Understanding high blood pressure should be of great importance in the United States, with over 30% of adults diagnosed with it. Despite the research and funding going into raising awareness for high blood pressure, it is still too often disregarded or taken lightly.
Understanding High Blood Pressure
Raymond Townsend, professor of the Hypertension Program at the University of Pennsylvania, was recently honored by the American Heart Association for his work with bringing awareness to Pennsylvania regarding high blood pressure.
Townsend has spent his entire career working on understanding high blood pressure and finding answers to help those around the world solve this problem. However, some people feel that it’s not as big of an issue as it truly is.
In one statement, Townsend said, “Many people think we conquered blood pressure years ago, but we have a growing number of people who are dealing with it. It’s the leading risk factor for death — more than tobacco, and more than unsafe sex.”
When thinking of high blood pressure and tobacco, the general public will react more negatively to tobacco, since it is more widely known as being a cancer-inducing killer. However, 1 in 4 people dies each year from heart disease, which can be caused by high blood pressure.
To be clearer on the topic, Townsend put it in an easier way to understand:
“The thing that best predicts death is an older age — nothing beats it as a predictor of mortality,” he stated. “Elevated blood pressure ages your circulation quicker, particularly when unrecognized or untreated. It makes you older faster. It wears the pipes out.”
For example, someone with uncontrolled blood pressure may be 50 years old, but internally, their blood vessels are closer to that of a 70-year old’s. As you age, your blood vessels constrict a bit more, which is the reason why getting older raises the risk of high blood pressure.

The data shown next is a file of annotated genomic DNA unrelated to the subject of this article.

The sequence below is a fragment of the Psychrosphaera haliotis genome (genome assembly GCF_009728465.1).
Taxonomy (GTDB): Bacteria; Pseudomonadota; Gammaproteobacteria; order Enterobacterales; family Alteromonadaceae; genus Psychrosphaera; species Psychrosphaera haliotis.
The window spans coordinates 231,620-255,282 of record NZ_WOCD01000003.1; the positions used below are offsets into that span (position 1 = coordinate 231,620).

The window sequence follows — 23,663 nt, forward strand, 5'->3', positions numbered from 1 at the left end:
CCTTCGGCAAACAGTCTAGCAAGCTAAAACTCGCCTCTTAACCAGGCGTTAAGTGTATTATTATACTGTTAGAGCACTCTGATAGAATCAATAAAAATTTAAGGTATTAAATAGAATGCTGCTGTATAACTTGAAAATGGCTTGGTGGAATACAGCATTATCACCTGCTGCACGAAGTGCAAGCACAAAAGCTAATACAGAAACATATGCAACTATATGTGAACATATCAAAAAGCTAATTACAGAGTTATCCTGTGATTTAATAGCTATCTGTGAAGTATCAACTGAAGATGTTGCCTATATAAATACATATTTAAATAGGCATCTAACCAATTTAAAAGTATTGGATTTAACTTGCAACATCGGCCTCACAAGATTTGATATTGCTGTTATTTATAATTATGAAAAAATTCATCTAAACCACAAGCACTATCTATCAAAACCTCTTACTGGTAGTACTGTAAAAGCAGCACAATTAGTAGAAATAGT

Understanding high blood pressure and how it affects your whole body can truly save your life and the lives of others. Being more contentious of your sodium and cholesterol intake can be enough to keep blood pressure under control.
Additionally, know what the numbers associated with high blood pressure means can help you to understand yours better. If the numbers mean nothing to you, what good does it do to check them regularly?
The numbers below are what you need to know in order to better help yourself stay clear of getting into dangerous ranges. Your doctor can help you achieve this as well, but keeping track of your blood pressure on your own can also be beneficial to your health.
If you have high blood pressure or a family history of it, get your it checked at a local pharmacy or with your doctor. High blood pressure tends to not have symptoms, making it even more dangerous. Understanding high blood pressure early on can prevent health problems down the road.